Regína sacratíssimi Rosárii, ora pro nobis!

From the September AD 2003
Our Lady of the Rosary
Parish Bulletin

    Question:  Is the Kyrie in Greek or Latin? Are there any other non-Latin words in the Mass? Why are the chants for the Kyrie so much more elaborate than any of the other parts of the Mass?

    Answer: Until sometime in the third century, the Roman Mass was celebrated in Greek, the international language of the ancient world -- but historians don't believe that is the reason for the Greek Kyrie. Most are agreed that we have the Kyrie as the result of borrowing from an Eastern Rite, during the time when Latin had already displaced Greek. In the Byzantine Liturgy there are litanies in which the deacon or priest asks God for the various things needed by those of the Church Militant. Each petition is answered by the people "Kyrie eleison -- Lord have mercy." The following is a portion of the opening litany, at about the same position in the Mass as our Kyrie:

[Deacon:] In peace, let us pray to the Lord.
[People:] Lord, have mercy.
[Deacon:] For peace from on high and for the salvation of our immortal souls, let us pray to the Lord.
[People:] Lord, have mercy.
[Deacon:] For peace of the whole world, for the welfare of all the holy Chruches of God, and for the union of all , let us pray to the Lord.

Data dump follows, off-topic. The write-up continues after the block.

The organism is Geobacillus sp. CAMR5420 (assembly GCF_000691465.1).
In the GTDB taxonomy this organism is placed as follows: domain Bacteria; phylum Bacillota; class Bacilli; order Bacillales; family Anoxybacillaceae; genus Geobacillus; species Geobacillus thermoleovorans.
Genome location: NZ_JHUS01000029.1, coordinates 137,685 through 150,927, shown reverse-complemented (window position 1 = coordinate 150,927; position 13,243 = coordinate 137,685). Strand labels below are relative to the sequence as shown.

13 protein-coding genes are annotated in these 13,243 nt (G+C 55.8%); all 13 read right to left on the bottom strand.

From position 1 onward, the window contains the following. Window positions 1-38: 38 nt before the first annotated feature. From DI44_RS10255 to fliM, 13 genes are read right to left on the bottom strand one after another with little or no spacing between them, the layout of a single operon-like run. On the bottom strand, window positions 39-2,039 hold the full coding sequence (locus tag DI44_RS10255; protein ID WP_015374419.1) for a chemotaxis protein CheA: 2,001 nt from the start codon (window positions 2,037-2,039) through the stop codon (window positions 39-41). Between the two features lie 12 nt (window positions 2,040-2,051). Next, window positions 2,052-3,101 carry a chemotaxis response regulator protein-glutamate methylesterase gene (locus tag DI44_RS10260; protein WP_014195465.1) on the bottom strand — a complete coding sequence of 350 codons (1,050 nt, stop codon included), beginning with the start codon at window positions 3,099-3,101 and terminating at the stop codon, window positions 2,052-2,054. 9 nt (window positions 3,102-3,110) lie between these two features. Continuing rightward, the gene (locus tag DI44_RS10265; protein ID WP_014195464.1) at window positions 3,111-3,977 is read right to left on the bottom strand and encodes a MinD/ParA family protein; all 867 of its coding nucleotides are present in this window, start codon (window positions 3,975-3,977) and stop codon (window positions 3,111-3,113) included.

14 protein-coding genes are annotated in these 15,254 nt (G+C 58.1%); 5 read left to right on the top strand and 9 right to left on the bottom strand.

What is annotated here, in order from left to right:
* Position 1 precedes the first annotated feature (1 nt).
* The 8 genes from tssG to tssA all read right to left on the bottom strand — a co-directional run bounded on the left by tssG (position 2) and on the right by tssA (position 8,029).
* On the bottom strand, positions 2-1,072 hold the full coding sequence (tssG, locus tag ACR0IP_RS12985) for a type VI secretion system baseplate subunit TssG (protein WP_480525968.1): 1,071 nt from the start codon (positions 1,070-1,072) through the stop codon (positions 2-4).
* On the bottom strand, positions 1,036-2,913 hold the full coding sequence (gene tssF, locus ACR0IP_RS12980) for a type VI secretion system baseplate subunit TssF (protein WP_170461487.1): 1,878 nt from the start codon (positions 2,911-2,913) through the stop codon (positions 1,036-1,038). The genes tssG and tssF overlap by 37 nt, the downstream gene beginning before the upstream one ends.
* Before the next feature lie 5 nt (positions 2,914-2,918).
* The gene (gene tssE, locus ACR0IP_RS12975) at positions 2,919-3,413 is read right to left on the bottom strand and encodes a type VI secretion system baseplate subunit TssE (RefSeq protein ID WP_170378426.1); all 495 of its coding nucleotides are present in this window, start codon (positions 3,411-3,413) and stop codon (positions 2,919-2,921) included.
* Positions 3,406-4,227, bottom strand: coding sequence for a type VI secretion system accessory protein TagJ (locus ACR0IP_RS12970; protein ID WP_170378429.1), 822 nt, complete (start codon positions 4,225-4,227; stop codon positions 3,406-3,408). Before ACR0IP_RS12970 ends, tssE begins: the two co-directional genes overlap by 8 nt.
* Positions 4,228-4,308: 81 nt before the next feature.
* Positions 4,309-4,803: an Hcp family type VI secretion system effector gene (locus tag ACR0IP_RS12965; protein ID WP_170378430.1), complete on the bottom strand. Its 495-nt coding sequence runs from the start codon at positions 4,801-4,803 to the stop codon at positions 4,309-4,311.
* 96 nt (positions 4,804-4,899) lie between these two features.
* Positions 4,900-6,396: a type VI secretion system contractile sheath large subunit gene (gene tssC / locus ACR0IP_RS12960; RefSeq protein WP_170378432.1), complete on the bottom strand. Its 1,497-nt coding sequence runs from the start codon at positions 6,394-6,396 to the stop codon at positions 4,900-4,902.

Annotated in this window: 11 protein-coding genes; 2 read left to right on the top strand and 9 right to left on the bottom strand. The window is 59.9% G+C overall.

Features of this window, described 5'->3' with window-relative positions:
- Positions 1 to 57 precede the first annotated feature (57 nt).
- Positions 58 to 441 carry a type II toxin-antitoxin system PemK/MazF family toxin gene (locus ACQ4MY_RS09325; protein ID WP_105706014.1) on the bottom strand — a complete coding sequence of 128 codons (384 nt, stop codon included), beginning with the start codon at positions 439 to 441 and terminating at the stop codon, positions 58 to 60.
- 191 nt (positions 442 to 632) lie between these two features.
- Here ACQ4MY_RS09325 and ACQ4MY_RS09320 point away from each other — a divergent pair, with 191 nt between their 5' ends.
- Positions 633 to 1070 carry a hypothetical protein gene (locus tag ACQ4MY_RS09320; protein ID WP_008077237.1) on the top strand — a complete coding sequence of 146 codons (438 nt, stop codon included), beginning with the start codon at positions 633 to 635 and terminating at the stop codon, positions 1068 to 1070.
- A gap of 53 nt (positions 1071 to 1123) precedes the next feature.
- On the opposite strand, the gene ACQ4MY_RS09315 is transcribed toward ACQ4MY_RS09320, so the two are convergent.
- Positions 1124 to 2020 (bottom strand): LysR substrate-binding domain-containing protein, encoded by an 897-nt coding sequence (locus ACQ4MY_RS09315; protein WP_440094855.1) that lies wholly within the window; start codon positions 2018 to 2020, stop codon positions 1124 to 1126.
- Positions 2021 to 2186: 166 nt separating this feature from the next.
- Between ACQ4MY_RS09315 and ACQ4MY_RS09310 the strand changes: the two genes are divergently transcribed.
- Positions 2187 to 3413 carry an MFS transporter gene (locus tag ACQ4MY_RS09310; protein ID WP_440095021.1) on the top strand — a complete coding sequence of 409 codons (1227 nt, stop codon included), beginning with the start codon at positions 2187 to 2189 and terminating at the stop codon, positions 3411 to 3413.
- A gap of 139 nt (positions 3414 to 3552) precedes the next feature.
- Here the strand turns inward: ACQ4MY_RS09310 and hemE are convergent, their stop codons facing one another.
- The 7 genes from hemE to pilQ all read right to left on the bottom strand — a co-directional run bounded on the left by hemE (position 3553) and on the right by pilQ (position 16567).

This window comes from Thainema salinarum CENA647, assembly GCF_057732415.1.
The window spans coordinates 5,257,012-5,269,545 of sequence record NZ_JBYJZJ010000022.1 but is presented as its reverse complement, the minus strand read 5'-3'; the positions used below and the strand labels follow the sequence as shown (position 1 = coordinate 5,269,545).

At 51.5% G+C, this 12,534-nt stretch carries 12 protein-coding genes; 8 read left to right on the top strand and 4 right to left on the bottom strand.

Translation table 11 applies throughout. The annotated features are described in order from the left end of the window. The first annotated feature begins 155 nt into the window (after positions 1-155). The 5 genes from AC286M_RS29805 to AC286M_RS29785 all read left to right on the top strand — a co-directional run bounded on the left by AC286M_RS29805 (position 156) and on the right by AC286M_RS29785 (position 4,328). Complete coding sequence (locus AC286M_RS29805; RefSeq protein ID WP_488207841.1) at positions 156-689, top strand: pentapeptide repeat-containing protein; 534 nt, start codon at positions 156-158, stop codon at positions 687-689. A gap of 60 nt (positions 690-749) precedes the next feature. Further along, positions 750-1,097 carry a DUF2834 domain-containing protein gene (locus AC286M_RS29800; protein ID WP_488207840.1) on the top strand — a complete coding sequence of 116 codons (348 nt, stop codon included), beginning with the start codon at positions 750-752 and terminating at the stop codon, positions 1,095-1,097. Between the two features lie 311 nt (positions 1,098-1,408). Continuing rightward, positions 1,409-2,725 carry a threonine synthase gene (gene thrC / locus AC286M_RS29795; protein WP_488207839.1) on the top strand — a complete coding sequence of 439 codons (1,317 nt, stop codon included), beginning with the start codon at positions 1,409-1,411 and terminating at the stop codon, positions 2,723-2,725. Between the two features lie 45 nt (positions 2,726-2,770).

[People:] Lord, have mercy.
[Deacon:] For this holy temple and for those who enter it with faith and fear of God, let us pray to the Lord.
[People:] Lord, have mercy.
[Deacon:] For our Most Holy, the Universal Supreme Pontiff John Paul, the Pope of Rome, let us pray to the Lord.
[People:] Lord, have mercy.
[Deacon:] For our most venerable Archbishop and Metropolitan (N), and for our God loving Bishop (N), and for the honorable Priesthood, the Diaconate of Christ, for all the clergy and laity, let us pray to the Lord....

    No less an authority than Pope Saint Gregory the Great describes the litany as it had been incorporated into the Roman Mass of His time (590-604):

    Among the Greeks all answer Kyrie eleison together, both the clergy and the people, but in Rome the clergy sing and then the people respond. And the Greeks have only the invocation Kyrie eleison, whereas in Rome the Christe eleison is also used, being said as often as the Kyrie. But in daily Masses, we leave out the things which are usually said, saying only Kyrie eleison and Christi eleison, so that the voices may dwell on these prayers (deprecationes) a little longer.2

    Later, when the litany had fallen into disuse, and when Mass was sung, there was an even greater opportunity to "dwell on these prayers" by embelishing the music in the manner familiar to us today. In some cases the music became complicated beyond the ability of the average person to sing, and the Kyrie was turned over in whole or in part to a trained "schola" of singers.